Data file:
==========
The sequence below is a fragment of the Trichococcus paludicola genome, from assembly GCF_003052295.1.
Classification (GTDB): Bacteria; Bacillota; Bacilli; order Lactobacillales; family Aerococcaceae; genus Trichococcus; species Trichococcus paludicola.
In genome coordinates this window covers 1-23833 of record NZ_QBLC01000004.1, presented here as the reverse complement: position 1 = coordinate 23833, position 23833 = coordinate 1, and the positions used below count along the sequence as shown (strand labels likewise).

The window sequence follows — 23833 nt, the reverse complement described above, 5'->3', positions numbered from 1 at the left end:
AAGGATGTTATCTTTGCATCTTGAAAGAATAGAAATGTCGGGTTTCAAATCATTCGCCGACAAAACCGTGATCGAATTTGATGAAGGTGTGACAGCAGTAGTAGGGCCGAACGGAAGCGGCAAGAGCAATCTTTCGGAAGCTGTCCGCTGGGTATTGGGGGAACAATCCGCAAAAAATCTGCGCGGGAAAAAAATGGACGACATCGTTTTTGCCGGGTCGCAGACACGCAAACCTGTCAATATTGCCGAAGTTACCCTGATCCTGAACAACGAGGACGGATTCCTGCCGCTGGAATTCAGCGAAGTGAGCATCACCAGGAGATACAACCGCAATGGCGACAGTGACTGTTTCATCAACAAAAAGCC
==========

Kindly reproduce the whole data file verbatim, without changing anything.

The sequence below is a fragment of the Trichococcus paludicola genome, from assembly GCF_003052295.1.
Classification (GTDB): Bacteria; Bacillota; Bacilli; order Lactobacillales; family Aerococcaceae; genus Trichococcus; species Trichococcus paludicola.
In genome coordinates this window covers 1-23833 of record NZ_QBLC01000004.1, presented here as the reverse complement: position 1 = coordinate 23833, position 23833 = coordinate 1, and the positions used below count along the sequence as shown (strand labels likewise).

The window sequence follows — 23833 nt, the reverse complement described above, 5'->3', positions numbered from 1 at the left end:
AAGGATGTTATCTTTGCATCTTGAAAGAATAGAAATGTCGGGTTTCAAATCATTCGCCGACAAAACCGTGATCGAATTTGATGAAGGTGTGACAGCAGTAGTAGGGCCGAACGGAAGCGGCAAGAGCAATCTTTCGGAAGCTGTCCGCTGGGTATTGGGGGAACAATCCGCAAAAAATCTGCGCGGGAAAAAAATGGACGACATCGTTTTTGCCGGGTCGCAGACACGCAAACCTGTCAATATTGCCGAAGTTACCCTGATCCTGAACAACGAGGACGGATTCCTGCCGCTGGAATTCAGCGAAGTGAGCATCACCAGGAGATACAACCGCAATGGCGACAGTGACTGTTTCATCAACAAAAAGCC